Santa Rosa High poetry slam raises voices … and attracts a special guest
This was before reading poems about friendships lost through words and friendships lost through death. And that was before poems were read about driving a cousin’s Corvette, about love, hate, and laughter.
Before all those heartwarming, touching, uplifting and catchy words, Will Lyon, senior English teacher at Santa Rosa High School, rocked a mic like a vandal and knocked down Vanilla Ice on an all-time funk list of uncertain origin.
Lyon, trying to relax his class before throwing a nervous session of a poetry slam for the semester finale, quizzed his class by asking the question: who is the second most hardcore white rapper around?
Eminem? A student intervened. No, he’s number 1, said Lyon.
You? another child said.
And with that, Lyon pushed Vanilla Ice, aka Robert Matthew Van Winkle, to third place on the list of hardcore white rappers that doesn’t actually exist.
But don’t say that in Lyon because he pulled out all the stops on Wednesday, taking down Vanilla Ice’s classic “Ice Ice Baby” to do a little show-and-tell about the comparison, repetition and allusion, all in the goal of getting students to think about the individual pieces that make up the body of a poem.
âIce is back with my brand new invention,â Lyon sang, reading the lyrics to the song. âSomething grips me tightly, sinks like a harpoon every day and night. “
Poetic tool? Comparison. See: Flux Like a harpoon. It doesn’t matter that Lyon has a problem with the idea of ââany harpoon flying at night. It is irrelevant.
The whole exercise was aimed at relaxing her class of young poets and warming them up to the sometimes intimidating idea of ââdelivering their own works to their peers.
So intimidating that day? The superintendent of schools in the town of Santa Rosa, Anna Trunnell, was sitting in the second row at the back of the class watching.
But she too wanted to make it easier for the students, so she jumped into the fray and read her own poem.
âThe more life affects the reality of the mind, the more I reflect on the very existence of who I am in relation to who you see me being. In a crowd, the one you don’t trust. In the spotlight, the one to be criticized, “she read.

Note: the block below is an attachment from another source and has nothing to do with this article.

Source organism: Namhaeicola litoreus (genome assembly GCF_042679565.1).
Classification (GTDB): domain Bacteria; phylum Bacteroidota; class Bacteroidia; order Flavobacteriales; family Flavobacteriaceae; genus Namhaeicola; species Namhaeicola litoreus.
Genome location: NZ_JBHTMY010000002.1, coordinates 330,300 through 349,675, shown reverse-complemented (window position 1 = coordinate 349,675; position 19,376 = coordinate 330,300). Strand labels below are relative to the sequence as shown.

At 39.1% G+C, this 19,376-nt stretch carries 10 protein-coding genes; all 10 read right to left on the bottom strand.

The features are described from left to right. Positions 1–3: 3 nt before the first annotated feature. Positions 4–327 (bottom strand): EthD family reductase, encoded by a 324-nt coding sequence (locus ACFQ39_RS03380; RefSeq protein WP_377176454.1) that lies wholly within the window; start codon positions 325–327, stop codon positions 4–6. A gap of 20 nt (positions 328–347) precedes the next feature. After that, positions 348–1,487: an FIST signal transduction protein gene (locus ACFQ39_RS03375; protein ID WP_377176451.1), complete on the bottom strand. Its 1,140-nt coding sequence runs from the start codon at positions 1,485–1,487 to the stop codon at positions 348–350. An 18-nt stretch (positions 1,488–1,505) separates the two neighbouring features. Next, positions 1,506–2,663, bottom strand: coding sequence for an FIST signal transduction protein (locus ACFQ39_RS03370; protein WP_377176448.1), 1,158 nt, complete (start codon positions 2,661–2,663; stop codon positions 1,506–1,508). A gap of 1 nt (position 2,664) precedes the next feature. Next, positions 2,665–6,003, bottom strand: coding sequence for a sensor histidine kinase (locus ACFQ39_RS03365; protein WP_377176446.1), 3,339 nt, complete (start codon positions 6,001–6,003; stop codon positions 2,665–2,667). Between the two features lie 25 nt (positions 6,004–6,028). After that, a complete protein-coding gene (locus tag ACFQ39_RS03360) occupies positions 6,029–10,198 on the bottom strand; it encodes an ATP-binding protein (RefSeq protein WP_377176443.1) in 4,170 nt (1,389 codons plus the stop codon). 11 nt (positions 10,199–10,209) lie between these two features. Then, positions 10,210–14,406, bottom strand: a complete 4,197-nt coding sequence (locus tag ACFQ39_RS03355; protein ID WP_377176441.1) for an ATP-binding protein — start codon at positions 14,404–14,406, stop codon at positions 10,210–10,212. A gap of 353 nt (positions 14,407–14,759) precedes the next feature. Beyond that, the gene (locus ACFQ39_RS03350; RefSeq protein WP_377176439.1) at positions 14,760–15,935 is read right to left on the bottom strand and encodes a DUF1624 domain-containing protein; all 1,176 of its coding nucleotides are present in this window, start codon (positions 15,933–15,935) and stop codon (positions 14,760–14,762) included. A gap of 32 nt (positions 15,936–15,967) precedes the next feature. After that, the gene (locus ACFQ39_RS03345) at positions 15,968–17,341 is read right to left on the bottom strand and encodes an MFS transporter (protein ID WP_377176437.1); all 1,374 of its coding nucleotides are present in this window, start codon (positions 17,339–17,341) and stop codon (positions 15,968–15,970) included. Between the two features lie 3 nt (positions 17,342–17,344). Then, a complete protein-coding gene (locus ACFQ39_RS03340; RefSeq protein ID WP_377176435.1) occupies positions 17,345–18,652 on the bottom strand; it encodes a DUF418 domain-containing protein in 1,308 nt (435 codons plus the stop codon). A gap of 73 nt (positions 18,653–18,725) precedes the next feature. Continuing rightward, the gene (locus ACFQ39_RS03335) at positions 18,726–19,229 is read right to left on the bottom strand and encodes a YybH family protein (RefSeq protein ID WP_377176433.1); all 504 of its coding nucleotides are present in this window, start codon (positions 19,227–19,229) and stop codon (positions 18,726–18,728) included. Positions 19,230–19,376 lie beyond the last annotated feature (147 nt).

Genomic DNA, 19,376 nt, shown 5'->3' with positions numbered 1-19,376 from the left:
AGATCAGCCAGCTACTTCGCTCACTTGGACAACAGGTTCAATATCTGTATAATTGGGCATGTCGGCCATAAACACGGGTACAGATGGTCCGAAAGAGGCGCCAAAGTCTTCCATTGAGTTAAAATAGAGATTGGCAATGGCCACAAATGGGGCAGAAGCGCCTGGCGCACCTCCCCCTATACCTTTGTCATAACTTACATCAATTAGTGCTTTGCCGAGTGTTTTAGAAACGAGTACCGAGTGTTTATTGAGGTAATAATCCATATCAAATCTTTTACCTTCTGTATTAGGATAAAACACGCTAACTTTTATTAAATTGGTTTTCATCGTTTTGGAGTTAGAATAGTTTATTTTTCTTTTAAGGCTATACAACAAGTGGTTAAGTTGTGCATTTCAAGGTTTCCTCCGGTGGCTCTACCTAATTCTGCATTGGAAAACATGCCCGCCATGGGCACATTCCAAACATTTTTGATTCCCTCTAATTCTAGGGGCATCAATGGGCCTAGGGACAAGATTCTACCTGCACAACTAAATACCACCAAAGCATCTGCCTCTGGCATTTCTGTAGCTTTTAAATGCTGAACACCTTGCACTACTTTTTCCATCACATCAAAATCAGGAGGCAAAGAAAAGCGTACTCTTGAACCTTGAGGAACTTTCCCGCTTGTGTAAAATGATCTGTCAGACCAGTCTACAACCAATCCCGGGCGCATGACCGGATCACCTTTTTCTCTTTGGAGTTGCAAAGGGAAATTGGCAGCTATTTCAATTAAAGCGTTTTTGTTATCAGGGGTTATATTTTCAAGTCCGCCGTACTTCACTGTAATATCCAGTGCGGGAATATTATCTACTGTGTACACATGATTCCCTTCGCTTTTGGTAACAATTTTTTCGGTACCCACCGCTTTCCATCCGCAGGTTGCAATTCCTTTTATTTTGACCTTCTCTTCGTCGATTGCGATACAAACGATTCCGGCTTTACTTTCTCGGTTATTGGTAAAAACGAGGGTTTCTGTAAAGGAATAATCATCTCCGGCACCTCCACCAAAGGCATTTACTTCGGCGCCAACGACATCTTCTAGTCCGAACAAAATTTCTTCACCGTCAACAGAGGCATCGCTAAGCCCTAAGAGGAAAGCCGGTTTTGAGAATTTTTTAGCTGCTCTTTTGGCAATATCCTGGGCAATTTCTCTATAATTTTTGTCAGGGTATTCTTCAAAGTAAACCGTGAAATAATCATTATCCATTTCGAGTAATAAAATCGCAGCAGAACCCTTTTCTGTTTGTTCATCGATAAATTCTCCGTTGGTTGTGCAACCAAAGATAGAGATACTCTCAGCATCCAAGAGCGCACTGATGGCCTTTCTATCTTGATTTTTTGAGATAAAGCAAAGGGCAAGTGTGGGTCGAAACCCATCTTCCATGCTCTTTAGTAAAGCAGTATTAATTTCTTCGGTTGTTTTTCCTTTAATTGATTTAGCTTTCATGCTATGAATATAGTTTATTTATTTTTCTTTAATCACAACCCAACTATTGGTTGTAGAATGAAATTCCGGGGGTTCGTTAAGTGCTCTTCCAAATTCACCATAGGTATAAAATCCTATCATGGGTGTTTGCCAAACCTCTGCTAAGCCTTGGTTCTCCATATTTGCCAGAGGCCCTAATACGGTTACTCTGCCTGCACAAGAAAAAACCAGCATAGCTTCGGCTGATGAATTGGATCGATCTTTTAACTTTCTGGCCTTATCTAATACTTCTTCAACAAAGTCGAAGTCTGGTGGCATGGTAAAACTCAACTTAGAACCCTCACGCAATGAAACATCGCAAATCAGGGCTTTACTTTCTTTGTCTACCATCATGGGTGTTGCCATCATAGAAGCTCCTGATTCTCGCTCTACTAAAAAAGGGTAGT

Like all of the poets who performed in front of the class, Trunnell received a series of grateful finger snaps (the constant applause can get loud during Finals week).
“I was actually very nervous,” said Trunnell, a former high school English teacher, after leaving the class.
âI speak in front of large and small groups, and to be in front of a group of students where they see me under whatever lens they perceive as a superintendent, so that I show them that I can be vulnerable too, I can take a risk, it shows that I am a learner as much as I am a teacher.
She was not alone in her nerves.
Robyn Parianos mustered their courage and delivered a poem about broken friendships and painful slights, their voice filled with emotion.
âIt’s really difficult and takes a lot of effort and false courage,â they said. “But when it’s done and finished, I felt better.”
Gerardo Navarrete, who did not participate in the poetry slam but read his piece during the open mic session, summed up feelings of ambivalence that can seem overwhelming.
“I feel rushed, like the time is passing fast,” he began. âI feel like I’m failing in life, I feel like it’s time for a change. I have the impression that every day it is the same thing, I have the impression that I will succeed. Sometimes I feel like I’m a good person, I feel like I’m doing the right thing but the wrong thing.
For Tristan Ventura, he has done spoken poetry before, but he used other people’s words. This time, the words and ideas of “Mundane Beauty” were all hers.
âIt makes the job you are presenting, it makes the tone a lot more passionate, because you can relate to it more,â he said. ” It’s all me. These are my thoughts, they come from the heart and it is really direct.
Ventura even encouraged his classmate Braulio Juarez-Rico to go from just reciting a poem to throwing his proverbial hat in the ring during the slam. This meant that he had to be prepared to present not one poem, but three.
âAt first I was hesitant whether my three poems were good enough in case I did, but in the end it worked out well,â he said.
Juarez-Rico described himself as calm in class, and yet on Wednesday he opened up about love and adventure and even touched on infidelity with a stunning allegory using a locksmith that made a grateful audience laugh.
He got the most snaps of the day and won the slam.
âIt meant a lot,â he said. âEspecially with the words I wrote on paper, it really meant a lot to me. I’m grateful to my classmates for their support.
Parianos have felt it too. Even struggling with the problem of anger and pain in their words, they were accepted with a series of clichÃ©s.
“I never had a moment like this where I felt really inspired, and I did and it was really good.”
You can contact columnist Kerry Benefield at 707-526-8671 or [email protected] On Twitter @benefield.